Tag Archives: complexity

Attractors, Goals, and Guns: Part I

I had a late night debate with several friends over the merits of gun control and realized, in the process, that it’s an almost perfect test case for adaptive co-management in complex systems. It’s a policy issue where traditional legalistic approaches, like banning, fail and more creative measures are needed. Even more interesting, unlike many political debates, it’s a debate where most people would agree on a similar objective: reducing gun crime.

It’s useful to start this with my own position: I despite most gun ownership and possession, especially handguns. Unlike rifles, they’re purely people-killing machines. People don’t often rob people or do drive-by’s with deer rifles. Nor do people hunt deer with concealed weapons. But I also recognized that if I lived in a violent city, like Manila, I’d be inclined to purchase a weapon only because so many other people have guns and wish to do harm. I wish they could just be banned and *poof*, they’re gone. But nothing in social systems ever works that easily…

What’s the Goal?

This is a tougher question than it first appears. When we say we want to get rid of guns, why? Is it to reduce overall gun fatalities? Is it to reduce violent crime where guns are used? Or is it to remove the threat of planned violent crime like armed robberies? Each of these is very different and each has both different wider implications if we were to stay logically consistent and different policy recommendations.

In my own opinion, the first goal “to reduce gun fatalities” isn’t a very good one. My reasoning is fourfold, the first being intentionality. Consider for a moment the question of which is morally more repugnant: Hitler ordering the deaths of 6 million Jews or Mao’s 50 million famine deaths caused by incompetence, pride, and negligence? It’s a difficult question when put like that, but I would argue that, by default, we feel more angered by the intentional killings of the Holocaust than the mostly unintentional – if exponentially larger – killings of the Great Leap Forward. Mao, in his own head, thought he was instituting policies that would lift his country out of poverty and hunger forever. Hitler was intentionally killing unarmed men, women, and children as a matter of policy. This is a usually silent, implicit moral distinction we make.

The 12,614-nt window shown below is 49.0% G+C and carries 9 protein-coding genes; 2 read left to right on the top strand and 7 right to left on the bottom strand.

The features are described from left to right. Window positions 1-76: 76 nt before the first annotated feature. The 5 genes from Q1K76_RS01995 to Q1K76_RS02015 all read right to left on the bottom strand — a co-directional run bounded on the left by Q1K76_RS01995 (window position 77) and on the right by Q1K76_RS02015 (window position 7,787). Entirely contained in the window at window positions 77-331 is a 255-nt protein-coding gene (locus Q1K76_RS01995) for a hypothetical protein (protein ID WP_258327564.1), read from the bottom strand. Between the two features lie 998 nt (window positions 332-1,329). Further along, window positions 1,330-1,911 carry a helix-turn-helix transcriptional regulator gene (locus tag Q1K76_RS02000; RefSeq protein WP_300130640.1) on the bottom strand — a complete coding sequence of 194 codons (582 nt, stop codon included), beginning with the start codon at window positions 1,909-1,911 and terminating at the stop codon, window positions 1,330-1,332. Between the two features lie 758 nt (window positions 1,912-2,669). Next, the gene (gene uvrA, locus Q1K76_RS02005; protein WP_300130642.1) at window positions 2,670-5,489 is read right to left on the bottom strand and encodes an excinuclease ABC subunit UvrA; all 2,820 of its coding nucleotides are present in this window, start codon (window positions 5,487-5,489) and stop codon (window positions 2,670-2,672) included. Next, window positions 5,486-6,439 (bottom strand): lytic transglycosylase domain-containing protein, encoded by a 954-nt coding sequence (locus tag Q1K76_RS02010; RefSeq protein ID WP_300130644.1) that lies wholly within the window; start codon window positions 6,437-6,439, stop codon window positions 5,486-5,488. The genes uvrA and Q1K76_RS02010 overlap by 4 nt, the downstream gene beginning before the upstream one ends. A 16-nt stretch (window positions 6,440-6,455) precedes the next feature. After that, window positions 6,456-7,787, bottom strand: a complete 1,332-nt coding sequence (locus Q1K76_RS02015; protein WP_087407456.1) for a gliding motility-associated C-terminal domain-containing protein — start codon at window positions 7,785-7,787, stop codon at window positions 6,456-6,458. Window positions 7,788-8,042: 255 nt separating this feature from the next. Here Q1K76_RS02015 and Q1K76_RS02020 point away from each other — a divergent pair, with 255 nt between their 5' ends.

An underground gun factory in the Philippines

If we apply the same logic to the gun control debate, it forces us to ask: which is worse, accidental gun deaths or planned violent crime? To even more clearly separate this, let’s use two categories: “white” and “black” market gun deaths. “White market” guns being those bought legally with proper registration. The assumption – which might be wrong – is that few people go to a store to buy a gun that they plan to use in a murder, mostly because of the background checks and registration involved. The kind of people who plan on being involved in gun violence are almost always people already living criminal lives and buy their weapons on the black market.

Similar to the Mao vs Hitler comparison, I think we can draw a moral distinction then between the people who plan to be involved in gun violence and those who more-or-less accidentally become involved in gun violence (either through an accidental discharge or a “crime of passion”). I think it’s precisely these people that normal people fear when they talk about unsafe cities or neighborhoods. It’s also this level of violence that spawns massive increases in legal gun sales, which in turns feeds the black market with surplus. If Manila or Baltimore’s gun violence was overwhelmingly lovers shooting cheating spouses, neither would be considered a “dangerous city” and average people would have little reason to want to own a gun.

My second issue with using “reducing gun fatalities” as the goal comes from what I recently called the Singerian Approach. Where does implicit logic take us if we run with it to the margins? We live in a dangerous world in our daily lives. I’ve read that slipping in the bathtub is the leading cause of accidental death in the US. Car wrecks and ladders beat guns by a long mile in accidental fatalities. Banning guns, were it even to work, would reduce only a fraction as many deaths as banning cars and forcing people to use public transportation.

Even more morally challenging is that almost all of us are leaving lethal invisible footprints in our wake just by living our daily lives. A coal-fueled power station can leave a footprint of 278 deaths per terrawatt hour, meaning that the power station on Lamma Island has one death connected to it for every 57 minutes of peak use. It’s too disconnected to even seem real. Assuming the power plant runs at full capacity and is using cheap Chinese coal, that’s 9,211 deaths per year, or one Dachau every three years. All for our laptops, air conditioners, and TVs to be fed a never-ending stream of cheap joules. It’s far more obvious that guns kill people even if it’s statistically less important. Focusing on gun deaths seems to limit us to the optics of sensational death more than more mundane realities of everyday mortality.